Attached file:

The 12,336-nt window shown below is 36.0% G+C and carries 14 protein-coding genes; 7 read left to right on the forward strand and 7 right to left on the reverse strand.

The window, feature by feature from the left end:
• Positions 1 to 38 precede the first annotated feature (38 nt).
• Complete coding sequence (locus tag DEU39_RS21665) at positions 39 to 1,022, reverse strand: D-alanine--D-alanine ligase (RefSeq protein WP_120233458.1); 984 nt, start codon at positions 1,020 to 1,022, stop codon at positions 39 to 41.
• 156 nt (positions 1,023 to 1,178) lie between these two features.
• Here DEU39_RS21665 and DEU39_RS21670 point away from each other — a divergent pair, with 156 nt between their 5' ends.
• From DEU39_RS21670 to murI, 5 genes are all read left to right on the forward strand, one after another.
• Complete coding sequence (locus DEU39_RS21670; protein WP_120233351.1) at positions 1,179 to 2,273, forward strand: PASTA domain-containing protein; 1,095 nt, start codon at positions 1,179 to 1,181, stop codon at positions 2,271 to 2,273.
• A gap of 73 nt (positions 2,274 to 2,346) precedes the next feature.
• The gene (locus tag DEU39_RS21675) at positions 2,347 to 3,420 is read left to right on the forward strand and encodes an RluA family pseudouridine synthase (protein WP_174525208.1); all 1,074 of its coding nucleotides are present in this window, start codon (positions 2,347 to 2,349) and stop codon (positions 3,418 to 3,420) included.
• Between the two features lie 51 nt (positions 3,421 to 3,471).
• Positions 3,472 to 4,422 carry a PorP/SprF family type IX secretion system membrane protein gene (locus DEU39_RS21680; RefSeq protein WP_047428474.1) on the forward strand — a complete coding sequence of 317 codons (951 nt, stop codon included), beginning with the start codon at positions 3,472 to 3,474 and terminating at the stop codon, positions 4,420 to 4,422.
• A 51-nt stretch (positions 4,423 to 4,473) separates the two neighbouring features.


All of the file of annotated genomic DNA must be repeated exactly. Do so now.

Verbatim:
The 12,336-nt window shown below is 36.0% G+C and carries 14 protein-coding genes; 7 read left to right on the forward strand and 7 right to left on the reverse strand.

The window, feature by feature from the left end:
• Positions 1 to 38 precede the first annotated feature (38 nt).
• Complete coding sequence (locus tag DEU39_RS21665) at positions 39 to 1,022, reverse strand: D-alanine--D-alanine ligase (RefSeq protein WP_120233458.1); 984 nt, start codon at positions 1,020 to 1,022, stop codon at positions 39 to 41.
• 156 nt (positions 1,023 to 1,178) lie between these two features.
• Here DEU39_RS21665 and DEU39_RS21670 point away from each other — a divergent pair, with 156 nt between their 5' ends.
• From DEU39_RS21670 to murI, 5 genes are all read left to right on the forward strand, one after another.
• Complete coding sequence (locus DEU39_RS21670; protein WP_120233351.1) at positions 1,179 to 2,273, forward strand: PASTA domain-containing protein; 1,095 nt, start codon at positions 1,179 to 1,181, stop codon at positions 2,271 to 2,273.
• A gap of 73 nt (positions 2,274 to 2,346) precedes the next feature.
• The gene (locus tag DEU39_RS21675) at positions 2,347 to 3,420 is read left to right on the forward strand and encodes an RluA family pseudouridine synthase (protein WP_174525208.1); all 1,074 of its coding nucleotides are present in this window, start codon (positions 2,347 to 2,349) and stop codon (positions 3,418 to 3,420) included.
• Between the two features lie 51 nt (positions 3,421 to 3,471).
• Positions 3,472 to 4,422 carry a PorP/SprF family type IX secretion system membrane protein gene (locus DEU39_RS21680; RefSeq protein WP_047428474.1) on the forward strand — a complete coding sequence of 317 codons (951 nt, stop codon included), beginning with the start codon at positions 3,472 to 3,474 and terminating at the stop codon, positions 4,420 to 4,422.
• A 51-nt stretch (positions 4,423 to 4,473) separates the two neighbouring features.